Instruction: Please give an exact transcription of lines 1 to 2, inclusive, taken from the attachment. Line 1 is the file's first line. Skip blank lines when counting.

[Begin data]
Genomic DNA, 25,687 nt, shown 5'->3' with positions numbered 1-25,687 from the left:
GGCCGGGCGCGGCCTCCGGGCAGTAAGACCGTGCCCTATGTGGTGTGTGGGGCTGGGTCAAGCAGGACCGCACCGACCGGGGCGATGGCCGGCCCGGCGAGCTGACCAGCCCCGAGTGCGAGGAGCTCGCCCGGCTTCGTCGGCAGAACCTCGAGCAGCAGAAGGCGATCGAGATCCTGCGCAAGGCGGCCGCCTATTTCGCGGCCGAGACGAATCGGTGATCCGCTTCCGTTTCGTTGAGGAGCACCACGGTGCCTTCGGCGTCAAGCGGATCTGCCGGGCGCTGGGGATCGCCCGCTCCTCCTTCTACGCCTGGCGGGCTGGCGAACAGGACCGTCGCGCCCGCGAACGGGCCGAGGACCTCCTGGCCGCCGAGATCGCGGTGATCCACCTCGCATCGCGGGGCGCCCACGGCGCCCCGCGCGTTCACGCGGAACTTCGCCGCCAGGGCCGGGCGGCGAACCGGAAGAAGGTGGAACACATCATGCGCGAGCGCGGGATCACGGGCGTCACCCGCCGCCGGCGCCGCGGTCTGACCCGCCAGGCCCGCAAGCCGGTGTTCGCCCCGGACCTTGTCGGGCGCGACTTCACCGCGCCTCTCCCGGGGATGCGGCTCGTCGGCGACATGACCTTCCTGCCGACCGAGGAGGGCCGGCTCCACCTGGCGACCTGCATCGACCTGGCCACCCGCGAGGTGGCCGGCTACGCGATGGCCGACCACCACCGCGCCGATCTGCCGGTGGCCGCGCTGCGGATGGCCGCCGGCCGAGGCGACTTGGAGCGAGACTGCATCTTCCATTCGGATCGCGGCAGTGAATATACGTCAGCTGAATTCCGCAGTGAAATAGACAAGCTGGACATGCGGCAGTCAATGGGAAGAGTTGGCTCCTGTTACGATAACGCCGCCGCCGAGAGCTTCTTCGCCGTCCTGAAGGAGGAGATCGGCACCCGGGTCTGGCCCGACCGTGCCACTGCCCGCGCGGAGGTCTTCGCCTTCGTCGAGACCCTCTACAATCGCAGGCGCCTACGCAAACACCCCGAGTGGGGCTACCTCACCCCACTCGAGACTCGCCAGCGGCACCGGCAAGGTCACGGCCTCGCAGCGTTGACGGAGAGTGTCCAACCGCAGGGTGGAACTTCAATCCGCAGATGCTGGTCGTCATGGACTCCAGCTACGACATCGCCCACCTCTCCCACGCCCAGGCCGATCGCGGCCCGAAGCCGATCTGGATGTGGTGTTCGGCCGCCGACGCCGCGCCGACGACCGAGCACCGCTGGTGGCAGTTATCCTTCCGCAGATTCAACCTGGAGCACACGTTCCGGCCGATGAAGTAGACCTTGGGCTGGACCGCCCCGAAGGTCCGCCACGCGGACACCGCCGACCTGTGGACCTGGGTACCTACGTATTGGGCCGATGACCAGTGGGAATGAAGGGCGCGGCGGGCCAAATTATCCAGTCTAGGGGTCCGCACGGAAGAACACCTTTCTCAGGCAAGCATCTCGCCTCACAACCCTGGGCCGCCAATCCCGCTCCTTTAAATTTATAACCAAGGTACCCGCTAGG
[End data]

Genomic DNA, 25,687 nt, shown 5'->3' with positions numbered 1-25,687 from the left:
GGCCGGGCGCGGCCTCCGGGCAGTAAGACCGTGCCCTATGTGGTGTGTGGGGCTGGGTCAAGCAGGACCGCACCGACCGGGGCGATGGCCGGCCCGGCGAGCTGACCAGCCCCGAGTGCGAGGAGCTCGCCCGGCTTCGTCGGCAGAACCTCGAGCAGCAGAAGGCGATCGAGATCCTGCGCAAGGCGGCCGCCTATTTCGCGGCCGAGACGAATCGGTGATCCGCTTCCGTTTCGTTGAGGAGCACCACGGTGCCTTCGGCGTCAAGCGGATCTGCCGGGCGCTGGGGATCGCCCGCTCCTCCTTCTACGCCTGGCGGGCTGGCGAACAGGACCGTCGCGCCCGCGAACGGGCCGAGGACCTCCTGGCCGCCGAGATCGCGGTGATCCACCTCGCATCGCGGGGCGCCCACGGCGCCCCGCGCGTTCACGCGGAACTTCGCCGCCAGGGCCGGGCGGCGAACCGGAAGAAGGTGGAACACATCATGCGCGAGCGCGGGATCACGGGCGTCACCCGCCGCCGGCGCCGCGGTCTGACCCGCCAGGCCCGCAAGCCGGTGTTCGCCCCGGACCTTGTCGGGCGCGACTTCACCGCGCCTCTCCCGGGGATGCGGCTCGTCGGCGACATGACCTTCCTGCCGACCGAGGAGGGCCGGCTCCACCTGGCGACCTGCATCGACCTGGCCACCCGCGAGGTGGCCGGCTACGCGATGGCCGACCACCACCGCGCCGATCTGCCGGTGGCCGCGCTGCGGATGGCCGCCGGCCGAGGCGACTTGGAGCGAGACTGCATCTTCCATTCGGATCGCGGCAGTGAATATACGTCAGCTGAATTCCGCAGTGAAATAGACAAGCTGGACATGCGGCAGTCAATGGGAAGAGTTGGCTCCTGTTACGATAACGCCGCCGCCGAGAGCTTCTTCGCCGTCCTGAAGGAGGAGATCGGCACCCGGGTCTGGCCCGACCGTGCCACTGCCCGCGCGGAGGTCTTCGCCTTCGTCGAGACCCTCTACAATCGCAGGCGCCTACGCAAACACCCCGAGTGGGGCTACCTCACCCCACTCGAGACTCGCCAGCGGCACCGGCAAGGTCACGGCCTCGCAGCGTTGACGGAGAGTGTCCAACCGCAGGGTGGAACTTCAATCCGCAGATGCTGGTCGTCATGGACTCCAGCTACGACATCGCCCACCTCTCCCACGCCCAGGCCGATCGCGGCCCGAAGCCGATCTGGATGTGGTGTTCGGCCGCCGACGCCGCGCCGACGACCGAGCACCGCTGGTGGCAGTTATCCTTCCGCAGATTCAACCTGGAGCACACGTTCCGGCCGATGAAGTAGACCTTGGGCTGGACCGCCCCGAAGGTCCGCCACGCGGACACCGCCGACCTGTGGACCTGGGTACCTACGTATTGGGCCGATGACCAGTGGGAATGAAGGGCGCGGCGGGCCAAATTATCCAGTCTAGGGGTCCGCACGGAAGAACACCTTTCTCAGGCAAGCATCTCGCCTCACAACCCTGGGCCGCCAATCCCGCTCCTTTAAATTTATAACCAAGGTACCCGCTAGG